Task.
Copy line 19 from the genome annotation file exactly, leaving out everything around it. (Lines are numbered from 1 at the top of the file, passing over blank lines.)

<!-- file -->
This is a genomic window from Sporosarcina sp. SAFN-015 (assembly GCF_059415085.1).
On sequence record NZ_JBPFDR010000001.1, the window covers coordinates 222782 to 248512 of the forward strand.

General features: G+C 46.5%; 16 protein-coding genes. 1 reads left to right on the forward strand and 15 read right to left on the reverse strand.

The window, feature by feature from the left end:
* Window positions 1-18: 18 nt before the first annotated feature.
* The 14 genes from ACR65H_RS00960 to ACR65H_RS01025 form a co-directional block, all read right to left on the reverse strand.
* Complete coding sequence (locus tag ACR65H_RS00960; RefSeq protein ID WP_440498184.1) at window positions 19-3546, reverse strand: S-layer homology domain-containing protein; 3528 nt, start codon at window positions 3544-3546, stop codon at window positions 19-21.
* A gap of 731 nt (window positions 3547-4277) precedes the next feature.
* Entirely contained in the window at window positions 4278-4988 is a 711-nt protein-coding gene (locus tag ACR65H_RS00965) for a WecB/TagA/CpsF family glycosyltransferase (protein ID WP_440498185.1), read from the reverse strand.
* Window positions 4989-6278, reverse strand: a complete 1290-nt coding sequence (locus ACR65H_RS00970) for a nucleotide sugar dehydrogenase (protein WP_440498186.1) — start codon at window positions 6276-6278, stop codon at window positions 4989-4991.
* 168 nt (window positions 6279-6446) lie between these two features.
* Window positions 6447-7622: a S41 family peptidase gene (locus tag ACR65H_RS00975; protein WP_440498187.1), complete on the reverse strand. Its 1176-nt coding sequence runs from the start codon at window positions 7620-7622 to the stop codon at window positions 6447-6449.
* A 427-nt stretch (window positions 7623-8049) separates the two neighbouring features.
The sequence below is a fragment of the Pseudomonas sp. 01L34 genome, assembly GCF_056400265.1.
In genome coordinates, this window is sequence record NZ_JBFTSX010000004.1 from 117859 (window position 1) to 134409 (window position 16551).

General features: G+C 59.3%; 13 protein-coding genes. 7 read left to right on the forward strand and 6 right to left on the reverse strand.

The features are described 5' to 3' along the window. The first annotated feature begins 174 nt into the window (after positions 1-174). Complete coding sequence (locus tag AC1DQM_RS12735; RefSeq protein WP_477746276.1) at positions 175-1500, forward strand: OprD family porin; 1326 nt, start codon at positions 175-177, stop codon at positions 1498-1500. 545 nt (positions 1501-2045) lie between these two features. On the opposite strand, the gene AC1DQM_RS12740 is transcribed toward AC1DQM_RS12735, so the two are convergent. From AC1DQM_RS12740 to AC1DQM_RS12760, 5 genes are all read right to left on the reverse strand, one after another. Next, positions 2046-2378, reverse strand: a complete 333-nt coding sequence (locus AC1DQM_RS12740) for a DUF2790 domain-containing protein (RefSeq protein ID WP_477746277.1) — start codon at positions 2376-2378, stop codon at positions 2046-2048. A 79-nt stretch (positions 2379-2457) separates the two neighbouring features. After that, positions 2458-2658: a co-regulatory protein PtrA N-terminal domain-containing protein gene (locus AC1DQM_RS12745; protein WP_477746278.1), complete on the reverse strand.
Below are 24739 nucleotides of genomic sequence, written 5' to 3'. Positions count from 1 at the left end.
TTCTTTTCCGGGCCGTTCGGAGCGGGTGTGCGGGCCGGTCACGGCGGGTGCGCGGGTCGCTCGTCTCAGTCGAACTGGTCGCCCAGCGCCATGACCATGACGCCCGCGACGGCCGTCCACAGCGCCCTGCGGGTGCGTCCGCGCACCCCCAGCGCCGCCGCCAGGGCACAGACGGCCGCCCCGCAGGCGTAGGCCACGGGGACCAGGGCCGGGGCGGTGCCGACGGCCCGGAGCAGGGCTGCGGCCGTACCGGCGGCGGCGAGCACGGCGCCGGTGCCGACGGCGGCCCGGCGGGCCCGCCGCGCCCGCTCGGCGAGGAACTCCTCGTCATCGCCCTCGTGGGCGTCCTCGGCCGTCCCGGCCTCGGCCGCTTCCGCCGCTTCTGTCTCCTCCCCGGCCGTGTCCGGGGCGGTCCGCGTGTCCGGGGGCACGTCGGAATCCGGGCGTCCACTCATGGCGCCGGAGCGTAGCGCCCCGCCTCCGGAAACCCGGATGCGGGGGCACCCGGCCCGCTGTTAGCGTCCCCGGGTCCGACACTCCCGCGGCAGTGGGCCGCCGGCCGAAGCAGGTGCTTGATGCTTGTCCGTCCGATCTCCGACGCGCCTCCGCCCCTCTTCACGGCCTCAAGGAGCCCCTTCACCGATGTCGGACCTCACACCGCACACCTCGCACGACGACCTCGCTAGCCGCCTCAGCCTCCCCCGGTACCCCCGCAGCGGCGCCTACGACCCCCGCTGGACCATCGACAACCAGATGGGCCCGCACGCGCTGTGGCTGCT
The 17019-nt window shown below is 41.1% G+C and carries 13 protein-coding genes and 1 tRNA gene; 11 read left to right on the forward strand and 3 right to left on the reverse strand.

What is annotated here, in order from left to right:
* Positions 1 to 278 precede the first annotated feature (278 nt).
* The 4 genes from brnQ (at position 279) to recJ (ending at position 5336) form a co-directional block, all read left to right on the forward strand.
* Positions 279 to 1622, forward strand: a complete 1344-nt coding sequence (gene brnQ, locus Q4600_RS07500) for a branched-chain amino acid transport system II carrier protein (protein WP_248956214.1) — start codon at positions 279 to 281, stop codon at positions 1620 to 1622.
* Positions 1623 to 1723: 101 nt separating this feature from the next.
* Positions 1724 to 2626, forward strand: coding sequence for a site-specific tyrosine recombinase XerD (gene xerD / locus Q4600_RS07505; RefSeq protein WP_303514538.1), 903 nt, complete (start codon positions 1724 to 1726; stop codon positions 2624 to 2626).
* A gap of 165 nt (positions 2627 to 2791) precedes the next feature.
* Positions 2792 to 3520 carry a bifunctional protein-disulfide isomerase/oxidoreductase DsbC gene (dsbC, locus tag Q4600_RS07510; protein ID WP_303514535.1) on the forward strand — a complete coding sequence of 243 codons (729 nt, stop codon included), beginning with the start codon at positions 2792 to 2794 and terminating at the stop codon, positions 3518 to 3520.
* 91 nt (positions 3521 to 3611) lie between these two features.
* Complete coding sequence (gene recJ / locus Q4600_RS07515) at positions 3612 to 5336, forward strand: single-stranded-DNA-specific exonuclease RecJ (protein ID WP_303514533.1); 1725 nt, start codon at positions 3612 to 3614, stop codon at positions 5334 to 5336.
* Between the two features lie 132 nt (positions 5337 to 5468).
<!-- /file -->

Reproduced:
TTCTTTTCCGGGCCGTTCGGAGCGGGTGTGCGGGCCGGTCACGGCGGGTGCGCGGGTCGCTCGTCTCAGTCGAACTGGTCGCCCAGCGCCATGACCATGACGCCCGCGACGGCCGTCCACAGCGCCCTGCGGGTGCGTCCGCGCACCCCCAGCGCCGCCGCCAGGGCACAGACGGCCGCCCCGCAGGCGTAGGCCACGGGGACCAGGGCCGGGGCGGTGCCGACGGCCCGGAGCAGGGCTGCGGCCGTACCGGCGGCGGCGAGCACGGCGCCGGTGCCGACGGCGGCCCGGCGGGCCCGCCGCGCCCGCTCGGCGAGGAACTCCTCGTCATCGCCCTCGTGGGCGTCCTCGGCCGTCCCGGCCTCGGCCGCTTCCGCCGCTTCTGTCTCCTCCCCGGCCGTGTCCGGGGCGGTCCGCGTGTCCGGGGGCACGTCGGAATCCGGGCGTCCACTCATGGCGCCGGAGCGTAGCGCCCCGCCTCCGGAAACCCGGATGCGGGGGCACCCGGCCCGCTGTTAGCGTCCCCGGGTCCGACACTCCCGCGGCAGTGGGCCGCCGGCCGAAGCAGGTGCTTGATGCTTGTCCGTCCGATCTCCGACGCGCCTCCGCCCCTCTTCACGGCCTCAAGGAGCCCCTTCACCGATGTCGGACCTCACACCGCACACCTCGCACGACGACCTCGCTAGCCGCCTCAGCCTCCCCCGGTACCCCCGCAGCGGCGCCTACGACCCCCGCTGGACCATCGACAACCAGATGGGCCCGCACGCGCTGTGGCTGCT